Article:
Tuesday, January 6, 2009

The terribly tragically sad man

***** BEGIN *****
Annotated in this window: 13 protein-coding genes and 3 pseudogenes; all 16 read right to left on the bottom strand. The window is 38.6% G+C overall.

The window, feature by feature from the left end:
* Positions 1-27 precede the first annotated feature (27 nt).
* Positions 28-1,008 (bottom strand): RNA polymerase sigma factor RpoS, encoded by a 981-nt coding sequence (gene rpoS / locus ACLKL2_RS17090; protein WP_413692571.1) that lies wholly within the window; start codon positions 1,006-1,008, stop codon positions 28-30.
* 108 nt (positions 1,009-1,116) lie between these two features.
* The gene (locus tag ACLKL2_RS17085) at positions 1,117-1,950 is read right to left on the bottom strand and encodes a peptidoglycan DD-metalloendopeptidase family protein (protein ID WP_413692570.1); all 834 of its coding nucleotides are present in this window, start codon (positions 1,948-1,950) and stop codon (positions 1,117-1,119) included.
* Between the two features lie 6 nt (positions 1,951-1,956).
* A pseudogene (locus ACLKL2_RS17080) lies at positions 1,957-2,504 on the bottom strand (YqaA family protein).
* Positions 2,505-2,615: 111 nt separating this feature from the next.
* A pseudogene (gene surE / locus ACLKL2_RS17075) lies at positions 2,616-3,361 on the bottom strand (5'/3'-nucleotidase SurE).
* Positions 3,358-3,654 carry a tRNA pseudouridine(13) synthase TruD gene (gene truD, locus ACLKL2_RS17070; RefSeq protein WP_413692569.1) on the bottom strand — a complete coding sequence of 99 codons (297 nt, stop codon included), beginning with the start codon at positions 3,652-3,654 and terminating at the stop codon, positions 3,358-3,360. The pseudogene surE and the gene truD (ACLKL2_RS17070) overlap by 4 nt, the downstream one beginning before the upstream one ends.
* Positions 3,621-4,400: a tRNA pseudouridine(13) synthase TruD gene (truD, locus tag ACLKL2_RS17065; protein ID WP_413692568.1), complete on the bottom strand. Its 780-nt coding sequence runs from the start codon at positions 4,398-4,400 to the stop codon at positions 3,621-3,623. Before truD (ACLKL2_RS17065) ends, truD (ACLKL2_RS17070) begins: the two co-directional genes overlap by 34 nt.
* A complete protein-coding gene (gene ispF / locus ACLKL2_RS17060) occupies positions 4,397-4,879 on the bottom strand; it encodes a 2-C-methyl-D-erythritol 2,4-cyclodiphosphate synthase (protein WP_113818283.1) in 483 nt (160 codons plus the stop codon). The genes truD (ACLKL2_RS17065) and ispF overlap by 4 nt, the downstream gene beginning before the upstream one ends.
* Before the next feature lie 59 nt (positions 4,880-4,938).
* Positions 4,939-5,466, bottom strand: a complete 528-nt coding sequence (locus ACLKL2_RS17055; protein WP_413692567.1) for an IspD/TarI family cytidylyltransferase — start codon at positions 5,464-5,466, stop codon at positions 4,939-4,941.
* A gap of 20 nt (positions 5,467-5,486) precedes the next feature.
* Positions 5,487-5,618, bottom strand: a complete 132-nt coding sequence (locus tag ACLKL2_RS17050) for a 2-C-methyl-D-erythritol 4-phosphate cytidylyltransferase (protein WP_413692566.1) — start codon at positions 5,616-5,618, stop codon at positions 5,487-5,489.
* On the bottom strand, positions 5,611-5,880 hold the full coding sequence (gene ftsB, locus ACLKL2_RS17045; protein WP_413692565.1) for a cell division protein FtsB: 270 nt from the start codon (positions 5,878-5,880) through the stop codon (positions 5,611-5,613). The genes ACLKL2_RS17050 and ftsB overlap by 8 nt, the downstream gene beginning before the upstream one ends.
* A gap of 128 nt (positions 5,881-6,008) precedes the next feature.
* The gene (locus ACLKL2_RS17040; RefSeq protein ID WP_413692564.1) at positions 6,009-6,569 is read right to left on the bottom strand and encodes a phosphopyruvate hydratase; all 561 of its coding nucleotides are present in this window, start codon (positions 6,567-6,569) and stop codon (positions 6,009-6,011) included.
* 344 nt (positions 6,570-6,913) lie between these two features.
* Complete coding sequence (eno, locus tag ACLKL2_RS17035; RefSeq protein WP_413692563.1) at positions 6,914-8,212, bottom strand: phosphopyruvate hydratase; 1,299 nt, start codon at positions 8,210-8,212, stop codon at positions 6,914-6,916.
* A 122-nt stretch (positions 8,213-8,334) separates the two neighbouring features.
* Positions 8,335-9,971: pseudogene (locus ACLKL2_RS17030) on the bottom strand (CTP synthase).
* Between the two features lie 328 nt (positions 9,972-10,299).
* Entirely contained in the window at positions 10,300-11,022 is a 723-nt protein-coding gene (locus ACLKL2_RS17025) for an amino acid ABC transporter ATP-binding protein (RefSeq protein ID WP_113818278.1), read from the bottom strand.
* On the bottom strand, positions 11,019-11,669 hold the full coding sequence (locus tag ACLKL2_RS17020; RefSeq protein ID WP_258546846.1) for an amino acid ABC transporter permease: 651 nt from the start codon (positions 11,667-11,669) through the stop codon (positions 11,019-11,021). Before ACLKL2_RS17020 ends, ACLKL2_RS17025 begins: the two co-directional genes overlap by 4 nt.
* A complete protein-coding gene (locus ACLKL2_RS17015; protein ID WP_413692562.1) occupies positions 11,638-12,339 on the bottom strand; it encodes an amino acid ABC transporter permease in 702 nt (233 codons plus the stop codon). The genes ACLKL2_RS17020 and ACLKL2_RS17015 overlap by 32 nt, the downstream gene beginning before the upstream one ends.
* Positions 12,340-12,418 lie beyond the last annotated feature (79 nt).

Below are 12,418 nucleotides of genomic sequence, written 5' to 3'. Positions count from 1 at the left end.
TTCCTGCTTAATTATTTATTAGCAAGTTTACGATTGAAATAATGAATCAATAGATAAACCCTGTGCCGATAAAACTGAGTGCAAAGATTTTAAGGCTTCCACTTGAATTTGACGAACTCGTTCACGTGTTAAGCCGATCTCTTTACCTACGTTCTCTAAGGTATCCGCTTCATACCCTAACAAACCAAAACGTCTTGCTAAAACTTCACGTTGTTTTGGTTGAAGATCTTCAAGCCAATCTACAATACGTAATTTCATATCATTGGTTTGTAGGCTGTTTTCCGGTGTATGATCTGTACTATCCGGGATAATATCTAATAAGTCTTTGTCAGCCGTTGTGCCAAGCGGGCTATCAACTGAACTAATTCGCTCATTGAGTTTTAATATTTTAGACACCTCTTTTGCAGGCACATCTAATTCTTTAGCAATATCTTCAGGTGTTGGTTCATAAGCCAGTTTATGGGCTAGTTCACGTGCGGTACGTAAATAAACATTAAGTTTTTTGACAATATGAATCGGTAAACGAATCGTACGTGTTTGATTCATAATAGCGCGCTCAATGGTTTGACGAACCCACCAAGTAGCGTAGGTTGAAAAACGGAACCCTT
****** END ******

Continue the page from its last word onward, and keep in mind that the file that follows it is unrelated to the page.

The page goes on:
A parable for today, by Loren Seibold, in summary. A young boy, dreaming of what he wants for his life, tells God in great detail about his future job as an adventurer, his home with a lovely garden, his beautiful tall wife with a great singing voice, and his 3 sons - a scientist, politician and footballer. He also wants to drive a red ferrari and never have to pick up after himself. God tells him, he wants him to be happy. He grows up, hurts his knee, can't go adventuring, so studies marketing and starts a medical supplies business. He lives in a tall apartment building in the city, marries a beautiful woman and has 3 daughters, a nurse, artist and the youngest in a wheelchair who teaches music to children. He complains to his best friend about how his wife isn't like he pictured her when he was young, he complains to his wife about how their home wasn't like how he dreamed it, his therapist, accountant and minister also have to listen to his complaints about how he didn't get the life that he always wanted, including the fact that he still has to pick up after himself. Due to being so terribly tragically sad, he becomes ill and goes to hospital. Late at night, when everyone has gone to sleep, he talks to God about the dream he had for himself when he was younger and the things he has not received. God tells him, "I wanted to surprise you with things you didn't dream of." He tells God, "I thought you were going to give me what I always wanted." God says to him, "And i thought you were going to give me what I always wanted." It had never occured to him that God would want anything. So he asks him what that was. "I wanted to make you happy with what I gave you." That night he decides to dream a new dream, one that he wishes he had dreamed long before. A dream where the things that he really wanted, were the ones he already had. Anyone can choose to be happy, and anyone can choose to be sad. Its just up to us. For the full story, see www.raindrop.org/rain/writings/st10.shtml

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